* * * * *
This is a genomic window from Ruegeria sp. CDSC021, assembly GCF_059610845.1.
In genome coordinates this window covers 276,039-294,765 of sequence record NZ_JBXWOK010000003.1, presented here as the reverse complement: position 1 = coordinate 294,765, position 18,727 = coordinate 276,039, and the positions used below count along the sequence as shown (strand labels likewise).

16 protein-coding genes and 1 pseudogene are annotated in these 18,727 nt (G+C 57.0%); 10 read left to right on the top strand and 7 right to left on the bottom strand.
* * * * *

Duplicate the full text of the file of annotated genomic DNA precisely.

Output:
This is a genomic window from Ruegeria sp. CDSC021, assembly GCF_059610845.1.
In genome coordinates this window covers 276,039-294,765 of sequence record NZ_JBXWOK010000003.1, presented here as the reverse complement: position 1 = coordinate 294,765, position 18,727 = coordinate 276,039, and the positions used below count along the sequence as shown (strand labels likewise).

16 protein-coding genes and 1 pseudogene are annotated in these 18,727 nt (G+C 57.0%); 10 read left to right on the top strand and 7 right to left on the bottom strand.